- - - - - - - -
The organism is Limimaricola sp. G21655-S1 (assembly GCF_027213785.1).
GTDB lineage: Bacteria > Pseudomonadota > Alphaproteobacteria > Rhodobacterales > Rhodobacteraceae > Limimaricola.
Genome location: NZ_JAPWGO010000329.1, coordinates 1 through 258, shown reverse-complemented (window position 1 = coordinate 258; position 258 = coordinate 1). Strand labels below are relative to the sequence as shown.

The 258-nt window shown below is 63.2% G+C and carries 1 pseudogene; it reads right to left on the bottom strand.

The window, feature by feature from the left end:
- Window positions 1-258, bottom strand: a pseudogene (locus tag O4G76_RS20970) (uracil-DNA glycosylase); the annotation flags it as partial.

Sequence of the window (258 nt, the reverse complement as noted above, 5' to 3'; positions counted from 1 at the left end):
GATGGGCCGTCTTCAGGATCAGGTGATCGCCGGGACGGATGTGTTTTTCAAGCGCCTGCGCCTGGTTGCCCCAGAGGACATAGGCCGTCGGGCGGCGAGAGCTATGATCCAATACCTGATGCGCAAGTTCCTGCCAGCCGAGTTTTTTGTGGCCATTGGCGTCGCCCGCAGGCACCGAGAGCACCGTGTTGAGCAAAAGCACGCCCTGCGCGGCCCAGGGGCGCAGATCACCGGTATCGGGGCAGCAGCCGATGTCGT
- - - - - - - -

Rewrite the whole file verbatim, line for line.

The organism is Limimaricola sp. G21655-S1 (assembly GCF_027213785.1).
GTDB lineage: Bacteria > Pseudomonadota > Alphaproteobacteria > Rhodobacterales > Rhodobacteraceae > Limimaricola.
Genome location: NZ_JAPWGO010000329.1, coordinates 1 through 258, shown reverse-complemented (window position 1 = coordinate 258; position 258 = coordinate 1). Strand labels below are relative to the sequence as shown.

The 258-nt window shown below is 63.2% G+C and carries 1 pseudogene; it reads right to left on the bottom strand.

The window, feature by feature from the left end:
- Window positions 1-258, bottom strand: a pseudogene (locus tag O4G76_RS20970) (uracil-DNA glycosylase); the annotation flags it as partial.

Sequence of the window (258 nt, the reverse complement as noted above, 5' to 3'; positions counted from 1 at the left end):
GATGGGCCGTCTTCAGGATCAGGTGATCGCCGGGACGGATGTGTTTTTCAAGCGCCTGCGCCTGGTTGCCCCAGAGGACATAGGCCGTCGGGCGGCGAGAGCTATGATCCAATACCTGATGCGCAAGTTCCTGCCAGCCGAGTTTTTTGTGGCCATTGGCGTCGCCCGCAGGCACCGAGAGCACCGTGTTGAGCAAAAGCACGCCCTGCGCGGCCCAGGGGCGCAGATCACCGGTATCGGGGCAGCAGCCGATGTCGT